Looking at our current security environment, especially in the center of Europe, we see a number of risks and threats. In particular, complex challenges such as terrorism, hybrid challenges and cyber threats are relatively new to our societies.
With Russia, however, calling into question the fundamental principles of the European security order, we not only need to reassure our Eastern allies, partners and friends in NATO, EU and beyond. We also need to rethink the implications of hostile power projection or even hybrid destabilization in our very neighbourhood.
Based on detailed considerations of these risks and challenges, the German White Paper 2016 is clear that Germany’s security is inextricably linked to that of its allies in NATO and the EU.
The unsettling complexity of the new security situation and current threat landscape requires changes within both organizations and calls for active participation in shaping their future.
With Germany’s political and economic weight it is our duty to take on more responsibility for Europe’s security together with our European and transatlantic partners.
Taking on more responsibility, however, entails the allocation of appropriate resources and manpower. Consequently the ongoing modernization of the Bundeswehr, has meant (amongst other things) revamping our personnel strategy, establishing a dedicated cyber command, securing a continuous increase of our defense budget over the next few years as well as increasing our investment in equipment.
The Decisions on the “Defense Investment Pledge” taken in Wales in 2014 were confirmed in Warsaw in 2016 and in Brussels earlier this year. Budget figures are certainly significant – but what ultimately counts are contributions to current operations and especially capabilities within a truly strategic approach.
Against this backdrop, Germany has acknowledged all NATO planning objectives, which forms the basis for the development of the German Armed Forces’ capabilities. There are, however, many reasons to doubt, whether in Europe we really need 19 types of infantry fighting vehicles or 29 types of naval frigates.
With rising security challenges on the one hand and limited defense budgets on the other, we need to spend not only more, but also better and more wisely. That means: we need a concerted effort in Europe to increase European defense cooperation, and to better organize defense research and capability development. This will also contribute to better burden sharing in the Alliance.
Within NATO, the Framework Nation Concept (FNC), initiated by Germany in 2013, serves as an important forum to enable participating nations to align their national capability profiles. The very core of the concept is a harmonized and structured development of military capabilities between European states. This common development not only pursues long term objectives, but has already improved interoperability between participating nations. By doing so, FNC strengthens the European pillar of NATO and adds to a more pragmatic approach to an improved cooperation between NATO and the EU.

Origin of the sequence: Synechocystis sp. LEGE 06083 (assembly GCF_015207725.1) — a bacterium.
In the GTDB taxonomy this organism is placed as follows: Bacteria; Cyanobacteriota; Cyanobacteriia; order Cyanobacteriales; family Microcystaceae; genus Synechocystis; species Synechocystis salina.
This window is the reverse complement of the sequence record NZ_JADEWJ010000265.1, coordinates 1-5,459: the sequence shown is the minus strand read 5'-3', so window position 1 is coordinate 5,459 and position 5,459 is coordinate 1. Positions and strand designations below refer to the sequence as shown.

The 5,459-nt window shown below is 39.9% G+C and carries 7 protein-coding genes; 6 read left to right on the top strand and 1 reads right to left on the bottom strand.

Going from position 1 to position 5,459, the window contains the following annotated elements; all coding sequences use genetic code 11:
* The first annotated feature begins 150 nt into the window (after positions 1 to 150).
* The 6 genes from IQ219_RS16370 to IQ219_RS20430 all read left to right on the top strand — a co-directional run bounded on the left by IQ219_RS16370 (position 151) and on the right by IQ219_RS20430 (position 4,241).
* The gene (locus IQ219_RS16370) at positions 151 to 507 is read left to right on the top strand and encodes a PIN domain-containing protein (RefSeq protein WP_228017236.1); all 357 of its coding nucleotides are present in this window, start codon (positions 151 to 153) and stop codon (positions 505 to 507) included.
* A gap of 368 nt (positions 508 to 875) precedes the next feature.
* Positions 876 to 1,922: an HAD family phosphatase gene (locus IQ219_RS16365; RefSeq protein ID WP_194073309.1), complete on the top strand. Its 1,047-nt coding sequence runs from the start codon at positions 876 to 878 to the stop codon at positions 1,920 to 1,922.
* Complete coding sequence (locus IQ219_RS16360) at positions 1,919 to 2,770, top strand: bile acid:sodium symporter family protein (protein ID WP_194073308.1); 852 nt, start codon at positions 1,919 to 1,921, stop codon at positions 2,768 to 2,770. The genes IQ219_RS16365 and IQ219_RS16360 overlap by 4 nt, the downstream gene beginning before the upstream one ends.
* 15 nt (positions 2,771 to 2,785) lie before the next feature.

Also, initiatives currently underway to strengthen the EU’s CSDP, such as the European Defence Fund and the creation of a Permanent Structured Cooperation (PESCO for short) are to be seen in this context. PESCO, as set out in the Lisbon Treaty, is a crucial step towards a European Defense Union (EDU).
The purpose of PESCO is twofold: Make CSDP more operational and at the same time align our efforts and strategic thinking. In doing so, PESCO provides a more binding framework for the development of defense capabilities and making them available for operations.
Enhanced defense capabilities of EU Member States will also benefit NATO. They will strengthen the European pillar within the Alliance and respond to repeated demands for stronger transatlantic burden sharing. With PESCO we can work towards a vision of a coherent full spectrum force package fully interoperable and based on NATO standards.
In conclusion: The future of German national security and defense is highly intertwined with the current changes and initiatives taking place within NATO and the EU. NATO will remain the cornerstone of our common security on the European continent and in the Atlantic arena. It will guarantee collective defense and express our common goal of a world in peace, freedom and security. But, deeper defense cooperation with and within the European Union – and vice versa – will strengthen the European Pillar of NATO and contribute to a transatlantic burden sharing.
In this context, Germany’s national security and defense will – to a large extent – depend on, but at the same time shape, these cooperation initiatives.
Colonel Martin Krüger, Directorate for Political Affairs,
Federal Ministry of Defense